- “Hey!” “What?” “I just wanted to take another look at you.” The first time I saw this I thought it was just underscoring that he was trying to affirm her attractiveness and her worthiness of being a star. I found out after I watched the 1954 version with Judy Garland that this is a callback line that is in all four versions. A little Easter egg for those who have seen the previous movie(s).
- Jack gets her up on stage to show the world her talent. “All you gotta do is trust me. That’s all you gotta do.” She does and that when we hear an unexpectedly world-class voice. Wow, she is good! Who is that?
- We get another montage that plays under her singing. It’s a mixture of them falling in love, her experiencing luxury (private jet, etc.), and brief shots of Dave Chappelle and Sam Elliott.
- That’s when the trailer reveals who we’ve been watching. Okay, I figured out Bradley Cooper, but that’s Lady Gaga?!? Wow! I instantly wanted to see a different side of this fantastically talented woman that didn’t have all of the theatricality that comes with her persona (although being a character in a movie is not real at all and possibly the definition of theatricality).
- Then we start to see the pain in the montage. After her name we see her punch a picture frame, Sam Elliott hold Jack’s face. Jack punches Sam Elliott. This will not just be a feel-good story. There will be pain.
- Then the big reveal. This is “A Star Is Born”! As I said, I’d never seen it, but I’d heard of it and, by now, I was all in.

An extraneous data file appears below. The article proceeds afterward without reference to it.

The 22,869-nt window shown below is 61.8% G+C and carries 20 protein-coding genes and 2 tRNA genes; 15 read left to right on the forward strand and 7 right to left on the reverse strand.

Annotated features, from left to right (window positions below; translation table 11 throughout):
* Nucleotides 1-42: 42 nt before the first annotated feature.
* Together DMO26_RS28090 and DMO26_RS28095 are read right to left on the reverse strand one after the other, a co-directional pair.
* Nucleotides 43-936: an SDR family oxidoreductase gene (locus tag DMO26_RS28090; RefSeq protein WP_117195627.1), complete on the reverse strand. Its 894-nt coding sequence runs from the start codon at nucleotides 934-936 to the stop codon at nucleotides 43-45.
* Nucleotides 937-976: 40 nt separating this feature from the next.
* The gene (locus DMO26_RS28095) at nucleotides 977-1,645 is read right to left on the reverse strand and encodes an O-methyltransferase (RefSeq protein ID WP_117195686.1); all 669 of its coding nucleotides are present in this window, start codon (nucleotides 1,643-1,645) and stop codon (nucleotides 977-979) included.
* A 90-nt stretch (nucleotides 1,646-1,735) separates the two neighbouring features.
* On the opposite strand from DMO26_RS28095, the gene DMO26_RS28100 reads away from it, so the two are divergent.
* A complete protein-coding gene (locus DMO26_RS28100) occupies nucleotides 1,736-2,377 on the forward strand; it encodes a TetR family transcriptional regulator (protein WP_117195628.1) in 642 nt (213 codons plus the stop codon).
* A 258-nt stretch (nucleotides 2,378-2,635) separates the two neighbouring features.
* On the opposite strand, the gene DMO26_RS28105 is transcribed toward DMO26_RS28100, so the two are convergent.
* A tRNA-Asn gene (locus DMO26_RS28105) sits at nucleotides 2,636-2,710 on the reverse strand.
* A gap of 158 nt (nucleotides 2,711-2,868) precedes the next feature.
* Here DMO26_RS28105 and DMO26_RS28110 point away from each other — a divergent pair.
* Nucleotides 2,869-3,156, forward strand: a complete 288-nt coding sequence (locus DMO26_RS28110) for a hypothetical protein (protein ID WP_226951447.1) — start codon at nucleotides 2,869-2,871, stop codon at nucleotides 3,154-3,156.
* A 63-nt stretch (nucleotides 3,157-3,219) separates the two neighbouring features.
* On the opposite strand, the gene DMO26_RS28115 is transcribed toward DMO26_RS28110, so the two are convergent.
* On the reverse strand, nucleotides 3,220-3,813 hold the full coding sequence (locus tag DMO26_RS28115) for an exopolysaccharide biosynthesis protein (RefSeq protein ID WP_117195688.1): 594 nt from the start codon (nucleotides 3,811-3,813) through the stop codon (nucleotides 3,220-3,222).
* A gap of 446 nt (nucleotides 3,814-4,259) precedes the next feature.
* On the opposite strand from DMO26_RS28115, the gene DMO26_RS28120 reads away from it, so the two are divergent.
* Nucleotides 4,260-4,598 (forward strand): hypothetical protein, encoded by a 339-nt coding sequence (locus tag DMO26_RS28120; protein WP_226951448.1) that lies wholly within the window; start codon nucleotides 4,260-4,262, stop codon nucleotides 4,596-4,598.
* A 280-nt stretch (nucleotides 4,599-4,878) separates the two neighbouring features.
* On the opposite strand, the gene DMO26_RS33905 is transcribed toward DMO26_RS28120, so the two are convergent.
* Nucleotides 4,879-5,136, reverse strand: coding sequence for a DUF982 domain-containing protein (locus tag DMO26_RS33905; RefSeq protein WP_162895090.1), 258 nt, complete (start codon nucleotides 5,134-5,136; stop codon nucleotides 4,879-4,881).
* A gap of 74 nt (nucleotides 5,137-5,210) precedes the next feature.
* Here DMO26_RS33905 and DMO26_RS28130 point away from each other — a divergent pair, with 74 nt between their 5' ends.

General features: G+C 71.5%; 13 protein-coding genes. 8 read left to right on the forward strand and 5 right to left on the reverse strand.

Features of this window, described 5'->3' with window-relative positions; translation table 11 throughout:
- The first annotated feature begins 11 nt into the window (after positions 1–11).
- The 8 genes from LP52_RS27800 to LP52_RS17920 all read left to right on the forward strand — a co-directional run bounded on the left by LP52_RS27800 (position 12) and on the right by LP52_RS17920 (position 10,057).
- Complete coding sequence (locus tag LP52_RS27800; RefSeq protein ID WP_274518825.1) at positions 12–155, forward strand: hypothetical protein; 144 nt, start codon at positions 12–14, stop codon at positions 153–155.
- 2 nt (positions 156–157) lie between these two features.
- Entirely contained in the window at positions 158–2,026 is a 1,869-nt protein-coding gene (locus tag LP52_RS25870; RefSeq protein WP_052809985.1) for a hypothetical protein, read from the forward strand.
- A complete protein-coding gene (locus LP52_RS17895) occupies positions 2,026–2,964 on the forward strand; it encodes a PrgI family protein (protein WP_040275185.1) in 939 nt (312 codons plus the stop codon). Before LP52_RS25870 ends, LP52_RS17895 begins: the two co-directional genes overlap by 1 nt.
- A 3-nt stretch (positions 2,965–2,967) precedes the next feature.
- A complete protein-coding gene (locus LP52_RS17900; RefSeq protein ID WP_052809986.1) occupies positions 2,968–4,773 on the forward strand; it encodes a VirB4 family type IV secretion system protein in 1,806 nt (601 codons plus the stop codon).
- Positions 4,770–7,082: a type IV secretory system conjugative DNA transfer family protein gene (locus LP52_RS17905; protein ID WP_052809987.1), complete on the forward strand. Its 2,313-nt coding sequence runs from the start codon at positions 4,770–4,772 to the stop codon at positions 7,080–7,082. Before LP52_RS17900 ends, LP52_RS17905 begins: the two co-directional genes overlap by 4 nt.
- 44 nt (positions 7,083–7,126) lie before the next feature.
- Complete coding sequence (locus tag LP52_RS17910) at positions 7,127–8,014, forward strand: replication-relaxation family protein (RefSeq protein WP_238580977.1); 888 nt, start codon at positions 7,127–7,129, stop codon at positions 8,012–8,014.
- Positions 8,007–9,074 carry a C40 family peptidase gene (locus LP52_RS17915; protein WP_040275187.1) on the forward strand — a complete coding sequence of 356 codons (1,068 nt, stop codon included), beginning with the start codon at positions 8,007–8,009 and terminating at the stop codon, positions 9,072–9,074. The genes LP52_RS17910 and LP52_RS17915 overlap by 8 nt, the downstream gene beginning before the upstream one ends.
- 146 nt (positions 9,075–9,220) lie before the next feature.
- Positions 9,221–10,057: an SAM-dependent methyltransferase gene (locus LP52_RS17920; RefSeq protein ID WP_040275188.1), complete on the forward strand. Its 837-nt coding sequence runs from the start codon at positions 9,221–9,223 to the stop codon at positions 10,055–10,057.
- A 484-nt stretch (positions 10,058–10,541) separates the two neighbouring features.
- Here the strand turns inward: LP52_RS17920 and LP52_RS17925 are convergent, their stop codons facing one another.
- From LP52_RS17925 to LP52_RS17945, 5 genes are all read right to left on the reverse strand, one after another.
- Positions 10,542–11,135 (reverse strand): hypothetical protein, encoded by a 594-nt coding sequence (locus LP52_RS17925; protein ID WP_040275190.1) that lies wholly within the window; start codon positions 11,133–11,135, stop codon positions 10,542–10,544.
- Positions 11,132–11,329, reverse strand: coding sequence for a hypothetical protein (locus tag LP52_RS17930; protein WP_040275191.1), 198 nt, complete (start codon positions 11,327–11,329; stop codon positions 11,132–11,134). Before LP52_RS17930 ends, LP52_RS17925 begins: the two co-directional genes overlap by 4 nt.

So what was it that I wanted to see?
- It looked like the story would be told in a very soulful way. I’m into a good soulful drama.
- I like the idea of an insecure person discovering their talent and feeling good about themselves.
- It seemed that we would get to see the Jack character wrestle with his inner demons.
- I wanted to see Lady Gaga in a new way. It’s a little like seeing Robin Williams or Jim Carey in a drama. I love it when artists seemingly go from flash to substance. This felt like that’s what Lady Gaga was doing here, although I think she would probably argue that her music has a lot of substance–which I think it does. I guess the problem for me is that a lot of the substance of her music has been lost in the theatricality of her style.
- I wanted to see a movie telling a story that I’d heard of but never experienced. And this looked a lot better to me than the one that came out when I was six years old.
I’ve tried to think through whether or not this movie says anything about me. Is there anything in my personal experience that drew me to it? Well, I’ve known people who have substance abuse problems. I know that I’ve been very insecure and still can be. I know that I’ve needed people to believe in me in the past, and I’ve been able to play that role in others’ lives as well. I love my wife and I enjoy watching a good love story with her. And I worked in sales and marketing for a record label at one point, so I’ve seen just a little of that side of the world. So yes, I guess it spoke to me on a personal level more than I realized.
Did it change me? I don’t know that I’d say that it did, but the actual watching of the movie did live up to the trailer.